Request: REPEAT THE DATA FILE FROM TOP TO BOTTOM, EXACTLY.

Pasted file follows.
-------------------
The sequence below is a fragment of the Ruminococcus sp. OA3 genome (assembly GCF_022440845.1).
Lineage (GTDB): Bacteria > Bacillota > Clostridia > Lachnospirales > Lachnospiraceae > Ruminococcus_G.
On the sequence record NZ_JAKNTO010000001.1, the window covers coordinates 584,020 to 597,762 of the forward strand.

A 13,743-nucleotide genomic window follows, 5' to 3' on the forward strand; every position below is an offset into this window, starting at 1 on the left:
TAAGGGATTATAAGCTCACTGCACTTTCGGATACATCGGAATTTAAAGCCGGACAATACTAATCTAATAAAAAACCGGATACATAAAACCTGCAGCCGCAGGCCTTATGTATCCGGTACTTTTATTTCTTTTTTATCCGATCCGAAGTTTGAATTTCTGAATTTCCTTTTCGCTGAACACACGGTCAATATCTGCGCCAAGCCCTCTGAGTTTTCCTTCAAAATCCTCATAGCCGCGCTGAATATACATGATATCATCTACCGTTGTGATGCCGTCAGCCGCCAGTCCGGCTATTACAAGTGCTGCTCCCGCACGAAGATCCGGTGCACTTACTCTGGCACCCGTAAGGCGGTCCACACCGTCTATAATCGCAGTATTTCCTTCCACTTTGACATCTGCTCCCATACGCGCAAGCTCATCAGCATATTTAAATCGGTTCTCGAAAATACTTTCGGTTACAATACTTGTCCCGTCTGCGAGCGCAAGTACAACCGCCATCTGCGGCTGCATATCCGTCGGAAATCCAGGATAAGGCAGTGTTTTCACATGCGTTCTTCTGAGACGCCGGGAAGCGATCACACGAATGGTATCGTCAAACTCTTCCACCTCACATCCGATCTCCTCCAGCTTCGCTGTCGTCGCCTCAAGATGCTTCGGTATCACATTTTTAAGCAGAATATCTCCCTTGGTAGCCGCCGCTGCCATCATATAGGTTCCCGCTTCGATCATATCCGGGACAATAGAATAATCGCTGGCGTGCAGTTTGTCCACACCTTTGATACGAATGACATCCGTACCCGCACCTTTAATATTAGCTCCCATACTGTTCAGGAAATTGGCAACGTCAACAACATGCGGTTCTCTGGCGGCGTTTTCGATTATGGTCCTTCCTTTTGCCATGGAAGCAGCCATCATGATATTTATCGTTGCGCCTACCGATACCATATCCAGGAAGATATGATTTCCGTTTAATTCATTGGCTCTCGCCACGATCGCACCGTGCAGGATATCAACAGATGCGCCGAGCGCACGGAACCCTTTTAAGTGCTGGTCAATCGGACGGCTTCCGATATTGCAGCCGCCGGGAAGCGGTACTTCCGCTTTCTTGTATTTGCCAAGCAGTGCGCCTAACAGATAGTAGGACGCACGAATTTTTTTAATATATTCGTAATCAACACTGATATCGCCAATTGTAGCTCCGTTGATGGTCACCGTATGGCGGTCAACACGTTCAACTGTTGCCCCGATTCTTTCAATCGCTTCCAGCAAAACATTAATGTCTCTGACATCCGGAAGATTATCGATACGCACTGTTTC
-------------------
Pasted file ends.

The sequence below is a fragment of the Ruminococcus sp. OA3 genome (assembly GCF_022440845.1).
Lineage (GTDB): Bacteria > Bacillota > Clostridia > Lachnospirales > Lachnospiraceae > Ruminococcus_G.
On the sequence record NZ_JAKNTO010000001.1, the window covers coordinates 584,020 to 597,762 of the forward strand.

A 13,743-nucleotide genomic window follows, 5' to 3' on the forward strand; every position below is an offset into this window, starting at 1 on the left:
TAAGGGATTATAAGCTCACTGCACTTTCGGATACATCGGAATTTAAAGCCGGACAATACTAATCTAATAAAAAACCGGATACATAAAACCTGCAGCCGCAGGCCTTATGTATCCGGTACTTTTATTTCTTTTTTATCCGATCCGAAGTTTGAATTTCTGAATTTCCTTTTCGCTGAACACACGGTCAATATCTGCGCCAAGCCCTCTGAGTTTTCCTTCAAAATCCTCATAGCCGCGCTGAATATACATGATATCATCTACCGTTGTGATGCCGTCAGCCGCCAGTCCGGCTATTACAAGTGCTGCTCCCGCACGAAGATCCGGTGCACTTACTCTGGCACCCGTAAGGCGGTCCACACCGTCTATAATCGCAGTATTTCCTTCCACTTTGACATCTGCTCCCATACGCGCAAGCTCATCAGCATATTTAAATCGGTTCTCGAAAATACTTTCGGTTACAATACTTGTCCCGTCTGCGAGCGCAAGTACAACCGCCATCTGCGGCTGCATATCCGTCGGAAATCCAGGATAAGGCAGTGTTTTCACATGCGTTCTTCTGAGACGCCGGGAAGCGATCACACGAATGGTATCGTCAAACTCTTCCACCTCACATCCGATCTCCTCCAGCTTCGCTGTCGTCGCCTCAAGATGCTTCGGTATCACATTTTTAAGCAGAATATCTCCCTTGGTAGCCGCCGCTGCCATCATATAGGTTCCCGCTTCGATCATATCCGGGACAATAGAATAATCGCTGGCGTGCAGTTTGTCCACACCTTTGATACGAATGACATCCGTACCCGCACCTTTAATATTAGCTCCCATACTGTTCAGGAAATTGGCAACGTCAACAACATGCGGTTCTCTGGCGGCGTTTTCGATTATGGTCCTTCCTTTTGCCATGGAAGCAGCCATCATGATATTTATCGTTGCGCCTACCGATACCATATCCAGGAAGATATGATTTCCGTTTAATTCATTGGCTCTCGCCACGATCGCACCGTGCAGGATATCAACAGATGCGCCGAGCGCACGGAACCCTTTTAAGTGCTGGTCAATCGGACGGCTTCCGATATTGCAGCCGCCGGGAAGCGGTACTTCCGCTTTCTTGTATTTGCCAAGCAGTGCGCCTAACAGATAGTAGGACGCACGAATTTTTTTAATATATTCGTAATCAACACTGATATCGCCAATTGTAGCTCCGTTGATGGTCACCGTATGGCGGTCAACACGTTCAACTGTTGCCCCGATTCTTTCAATCGCTTCCAGCAAAACATTAATGTCTCTGACATCCGGAAGATTATCGATACGCACTGTTTC